MUMBAI -- India, the world's largest tractor market, is set to grow even larger over the next decade, and manufacturers at home and abroad are vying to establish deep roots in the South Asian country.
At a sugar-processing plant in a village 200 km southeast of Mumbai, farmers deliver freshly harvested sugar cane. Many use traditional ox-driven carts to transport the harvest, while others employ tractors. One bright-red tractor emblazoned with the logo for Japanese farm equipment maker Kubota lugs a towering stack of cane on an eight-wheel loading bed.
It takes 16 km to travel between the fields and the plant, but the tractor consumes only three or four liters of fuel, said its owner. Not only is the fuel consumption better than a John Deere tractor, but Kubota's model drives with less noise and less vibration.
The owner switched to the tractor three years ago from a vehicle made by CNH Industrial, a European manufacturer. Too heavy a load would cause the front wheels to float, he discovered, creating a driving hazard. A friend did not recommend a tractor from the leading Indian maker Mahindra & Mahindra, citing maintenance problems.
India's tractor market surpassed 700,000 units during January-October 2018, putting the country at the top of the global rankings and fourth in terms of value. Estimates have the market reaching the 1-million-unit scale next year.
Although over half of India's population earns income through farming, the adoption rate of agricultural machinery still hovers at around 10%. Ox- or horse-driven carts are still in widespread use here, largely owing to the scant incomes garnered by farmers.
At the same time, farm wages have risen and more people are taking better jobs in urban areas, leaving fewer people to work as farmhands -- all of which is fueling demand for farm equipment. Tractor sales are expected to climb by 7-8% each year until 2030, according to Indian brokerage Kotak Securities.
Kubota first started exporting tractors to India in 2008, focusing on the southern end of the subcontinent, since the rice crops there aligned with the Japan-honed technology. In 2015, Kubota developed other models designed for hauling crops and other purposes outside of cultivation, in a bid to answer demand.
Kubota's tractors have drawn buyers thanks to their fuel efficiency and low noise. During the first nine months of 2018, the company sold 6,700 units, a roughly 50% jump from a year earlier. But Kubota's Indian market share still wallows at around 1%.
"We've been active there for a decade, but we have yet to reach cost competitiveness," said President Masatoshi Kimata. Among tractors in the 50-horsepower range -- the mainstream option in India -- machines that Kubota imports from Thailand fetch a market price of about 800,000 rupees ($11,000) in the Mumbai area. That's around 10% more expensive than similar offerings from Mahindra.
To better compete against Indian rivals, Kubota has formed a joint venture with Escorts, the country's fourth-largest tractor seller. The partners will build a plant in the northern Indian state of Haryana, due to start mass production next June, with a goal of producing 50,000 units in 2022.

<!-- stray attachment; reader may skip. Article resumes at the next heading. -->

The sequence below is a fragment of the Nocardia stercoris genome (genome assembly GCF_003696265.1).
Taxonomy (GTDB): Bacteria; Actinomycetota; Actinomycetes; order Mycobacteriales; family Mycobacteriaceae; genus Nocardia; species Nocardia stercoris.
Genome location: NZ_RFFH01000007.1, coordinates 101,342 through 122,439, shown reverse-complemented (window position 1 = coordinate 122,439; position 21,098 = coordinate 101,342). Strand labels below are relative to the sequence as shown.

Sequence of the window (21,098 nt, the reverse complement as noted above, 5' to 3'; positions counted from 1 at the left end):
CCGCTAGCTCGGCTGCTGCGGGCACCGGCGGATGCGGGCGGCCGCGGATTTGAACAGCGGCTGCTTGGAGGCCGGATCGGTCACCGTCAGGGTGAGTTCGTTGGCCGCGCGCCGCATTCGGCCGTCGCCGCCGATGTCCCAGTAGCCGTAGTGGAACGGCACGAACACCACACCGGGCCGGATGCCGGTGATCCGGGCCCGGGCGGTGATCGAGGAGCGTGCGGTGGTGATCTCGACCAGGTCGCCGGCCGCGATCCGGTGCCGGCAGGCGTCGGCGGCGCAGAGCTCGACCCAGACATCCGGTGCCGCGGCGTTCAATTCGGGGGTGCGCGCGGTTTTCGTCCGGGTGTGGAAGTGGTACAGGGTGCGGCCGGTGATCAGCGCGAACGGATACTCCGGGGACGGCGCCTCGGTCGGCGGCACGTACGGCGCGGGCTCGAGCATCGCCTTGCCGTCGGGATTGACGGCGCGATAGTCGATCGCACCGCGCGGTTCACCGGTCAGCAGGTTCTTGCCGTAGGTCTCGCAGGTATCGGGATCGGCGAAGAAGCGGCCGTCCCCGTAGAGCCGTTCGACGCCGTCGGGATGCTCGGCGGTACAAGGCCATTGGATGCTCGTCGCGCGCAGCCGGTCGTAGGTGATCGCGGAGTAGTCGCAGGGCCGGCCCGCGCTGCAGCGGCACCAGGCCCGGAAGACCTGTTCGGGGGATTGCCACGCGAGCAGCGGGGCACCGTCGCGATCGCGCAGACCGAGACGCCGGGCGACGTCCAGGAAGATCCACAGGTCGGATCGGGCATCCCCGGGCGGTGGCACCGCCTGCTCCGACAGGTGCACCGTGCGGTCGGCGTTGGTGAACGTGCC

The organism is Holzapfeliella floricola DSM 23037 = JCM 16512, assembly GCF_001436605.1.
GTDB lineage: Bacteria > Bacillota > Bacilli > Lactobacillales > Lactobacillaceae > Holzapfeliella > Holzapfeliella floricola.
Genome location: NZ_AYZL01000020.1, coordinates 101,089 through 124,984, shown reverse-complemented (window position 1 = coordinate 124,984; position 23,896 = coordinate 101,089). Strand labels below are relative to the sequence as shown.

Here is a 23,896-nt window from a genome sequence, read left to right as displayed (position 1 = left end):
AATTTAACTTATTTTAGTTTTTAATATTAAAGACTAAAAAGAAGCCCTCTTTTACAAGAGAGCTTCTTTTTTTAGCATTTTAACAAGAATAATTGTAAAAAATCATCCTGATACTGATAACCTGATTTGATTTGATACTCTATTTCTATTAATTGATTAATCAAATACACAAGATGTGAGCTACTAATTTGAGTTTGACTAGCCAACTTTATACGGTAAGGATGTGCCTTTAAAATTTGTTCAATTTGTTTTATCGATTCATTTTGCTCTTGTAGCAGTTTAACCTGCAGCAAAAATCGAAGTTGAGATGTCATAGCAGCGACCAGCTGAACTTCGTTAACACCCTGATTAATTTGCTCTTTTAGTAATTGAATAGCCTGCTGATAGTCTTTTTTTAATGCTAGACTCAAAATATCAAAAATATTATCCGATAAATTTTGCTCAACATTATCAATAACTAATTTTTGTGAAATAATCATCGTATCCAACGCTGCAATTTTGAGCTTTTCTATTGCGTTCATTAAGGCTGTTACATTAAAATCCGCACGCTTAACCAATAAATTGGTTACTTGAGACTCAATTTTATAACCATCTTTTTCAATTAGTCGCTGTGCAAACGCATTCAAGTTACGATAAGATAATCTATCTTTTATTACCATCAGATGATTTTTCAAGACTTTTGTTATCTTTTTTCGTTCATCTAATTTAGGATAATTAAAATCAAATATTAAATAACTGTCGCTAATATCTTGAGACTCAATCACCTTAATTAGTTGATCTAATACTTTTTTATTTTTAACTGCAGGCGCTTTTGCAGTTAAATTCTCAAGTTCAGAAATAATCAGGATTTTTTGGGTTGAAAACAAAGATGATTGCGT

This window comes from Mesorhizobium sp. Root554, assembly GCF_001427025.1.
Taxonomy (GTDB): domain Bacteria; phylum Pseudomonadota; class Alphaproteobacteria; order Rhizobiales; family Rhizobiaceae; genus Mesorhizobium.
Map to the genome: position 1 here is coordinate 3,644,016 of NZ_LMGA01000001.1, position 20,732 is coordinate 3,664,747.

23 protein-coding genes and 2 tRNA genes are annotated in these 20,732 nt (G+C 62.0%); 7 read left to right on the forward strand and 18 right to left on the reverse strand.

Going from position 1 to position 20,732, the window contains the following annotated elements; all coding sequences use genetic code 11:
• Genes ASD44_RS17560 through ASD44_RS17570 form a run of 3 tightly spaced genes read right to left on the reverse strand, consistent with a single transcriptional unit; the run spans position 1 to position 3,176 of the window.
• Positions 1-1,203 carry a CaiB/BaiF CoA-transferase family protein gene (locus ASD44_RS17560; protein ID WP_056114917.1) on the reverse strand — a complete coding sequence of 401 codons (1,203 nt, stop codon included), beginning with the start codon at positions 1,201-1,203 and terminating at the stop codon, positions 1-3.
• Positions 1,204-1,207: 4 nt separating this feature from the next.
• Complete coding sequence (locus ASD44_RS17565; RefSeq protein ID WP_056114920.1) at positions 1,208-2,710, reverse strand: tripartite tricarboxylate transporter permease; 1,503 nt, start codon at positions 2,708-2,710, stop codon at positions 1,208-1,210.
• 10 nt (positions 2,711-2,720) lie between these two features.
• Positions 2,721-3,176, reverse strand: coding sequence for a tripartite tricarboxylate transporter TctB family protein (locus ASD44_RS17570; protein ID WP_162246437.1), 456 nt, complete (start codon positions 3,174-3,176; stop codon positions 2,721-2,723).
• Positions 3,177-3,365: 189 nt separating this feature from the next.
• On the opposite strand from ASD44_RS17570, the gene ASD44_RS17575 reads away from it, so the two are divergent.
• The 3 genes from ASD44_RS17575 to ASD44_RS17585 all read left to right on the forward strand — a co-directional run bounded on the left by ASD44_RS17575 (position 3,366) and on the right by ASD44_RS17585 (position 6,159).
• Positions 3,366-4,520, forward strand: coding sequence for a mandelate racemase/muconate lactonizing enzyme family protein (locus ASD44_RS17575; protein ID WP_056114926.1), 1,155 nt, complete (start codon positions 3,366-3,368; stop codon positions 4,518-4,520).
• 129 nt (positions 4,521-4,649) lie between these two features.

Kubota will reduce production costs 20% by utilizing Escorts' component supply chain, and its sales network will double to 400 dealers by 2023, stretching to every corner of India. The company positions India as a key global growth market, with sales expected to soar 130% to 30 billion yen ($275 million) in 2022.
But the Japanese company will still have to contend with powerful Indian competitors. The top-four Indian manufacturers control 80% of the market, with Mahindra alone holding 40%. Formed in 1945, Mahindra is a household name in India, since it is a major automaker as well.
The Mumbai-based company offers a vast catalog and its sales network spans more than 1,000 dealers. That sort of presence gives a customer easy access to spare parts in case of breakdowns, said one farmer. Used Mahindra machines can easily find new homes, and the company also leverages a loan provider under its group umbrella.
Recently, Mahinda has been targeting consumers with meager budgets by launching a rental service. Furthermore, Rajesh Jejurikar, head of Mahindra's farm-equipment segment, said the company has expanded production capacity to meet the expected growth in demand in the next two to three years.
Deere & Co., the U.S. maker of John Deere tractors, has carved out a 10% market share in India, earning it fifth place. After years of competing against both Kubota and Mahindra on its home turf, Deere decided to take the fight to India in 2000, where it formed a joint production venture with a local concern, later converting the venture into a fully-owned subsidiary in 2005. When it comes to branching out to India and launching local production there, Deere enjoys a substantial head start against Kubota.
Now, Deere plans to boost engine production to match its Indian tractor-manufacturing capacity, which amounts to over 130,000 units a year including export-bound goods, according to local new sources. That way, the company will not have to rely on imports. Deere also introduced a 28-horsepower small tractor into the market last month.
Other Japanese players have recently joined the fray. In a deal completed in 2017, Yanmar Holdings lifted to 30% its stake in International Tractors, India's third-ranked tractor company, and the two are jointly developing new tractors. Iseki formed a collaboration last November with Tractors and Farm Equipment, India's second-largest seller, to sell high-perfomance midsize tractors.